Sharpe James will serve 27 months in federal prison for directing real estate deals to his mistress, Tamika Riley — conduct considered unbecoming a public servant by a jury of his peers.
Reactions around the web to yesterday’s sentencing have ranged from anger to mild indifference. Ultimately, no one was satisfied by the outcome of the case.
Rest assured, though: Sharpe’s political enemies will get their perp walk. U.S. Attorney Chris Christie will get another notch in his pristine record. The city will see $127,000 returned to its coffers in the form of fines.
But, the sentence handed down by District Court Judge William J. Martini was not justice — and that has little to do with the length of James’ sentence.
Sharpe James was once a hero in this town, a man who fought for Newark when it seemed that New Jersey, through its highway and housing policies, was bent on destroying it. After the racially-charged 1967 riots, James was the second black mayor to arrive in office, calling for reform and admonishing an administration fraught with corruption.
Newarkers, however, had heard it before. Kenneth Gibson, James’ predecessor, took office in 1970 as a reformer, and was later indicted on fraud and bribery charges. He had replaced Hugh Addonizo, who won the Mayor’s office in 1962, accusing his predecessor of running a corrupt political machine. Addonizio was also brought up on with corruption charges for bowing to the will of organized crime.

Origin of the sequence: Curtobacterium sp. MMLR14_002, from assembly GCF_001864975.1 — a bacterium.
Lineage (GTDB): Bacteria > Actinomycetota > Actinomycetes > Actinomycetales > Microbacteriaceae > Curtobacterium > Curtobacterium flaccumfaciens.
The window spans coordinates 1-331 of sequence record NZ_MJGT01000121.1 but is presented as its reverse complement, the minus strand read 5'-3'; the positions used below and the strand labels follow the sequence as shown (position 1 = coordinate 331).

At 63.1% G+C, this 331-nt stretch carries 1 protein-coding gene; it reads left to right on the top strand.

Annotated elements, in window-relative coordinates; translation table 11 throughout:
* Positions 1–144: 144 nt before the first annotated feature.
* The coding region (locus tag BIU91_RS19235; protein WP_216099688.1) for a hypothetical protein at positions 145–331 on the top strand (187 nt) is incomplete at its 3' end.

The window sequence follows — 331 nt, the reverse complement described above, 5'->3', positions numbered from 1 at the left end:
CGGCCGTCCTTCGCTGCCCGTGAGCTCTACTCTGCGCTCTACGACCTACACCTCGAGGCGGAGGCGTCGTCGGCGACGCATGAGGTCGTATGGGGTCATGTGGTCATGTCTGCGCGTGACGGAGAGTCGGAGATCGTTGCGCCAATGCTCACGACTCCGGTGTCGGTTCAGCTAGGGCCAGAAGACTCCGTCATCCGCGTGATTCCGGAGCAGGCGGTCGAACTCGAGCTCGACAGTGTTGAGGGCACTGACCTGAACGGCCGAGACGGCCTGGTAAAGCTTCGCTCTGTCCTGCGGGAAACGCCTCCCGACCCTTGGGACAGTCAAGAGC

Because of this — three disgraced mayors and forty-four years of corruption in City Hall — Newark suffers from a poverty of hope. An obstinate cynicism permeates this city to the degree that many “man on the street” interviews revealed Newarkers asking sympathetically, “why wouldn’t Sharpe take care of his own?”
We are only just beginning to see this dogged attitude chip away, two years into what appears to be a substantive renaissance in the nation’s third-oldest city — truly one of our great American stories.
But the Sharpe James sentence, too short to account for the years of undue influence, and too long to shake Newarkers’ perceptions that the establishment is trying to undermine the city’s progress — offers nothing but a sad reminder of our torrid history of corruption.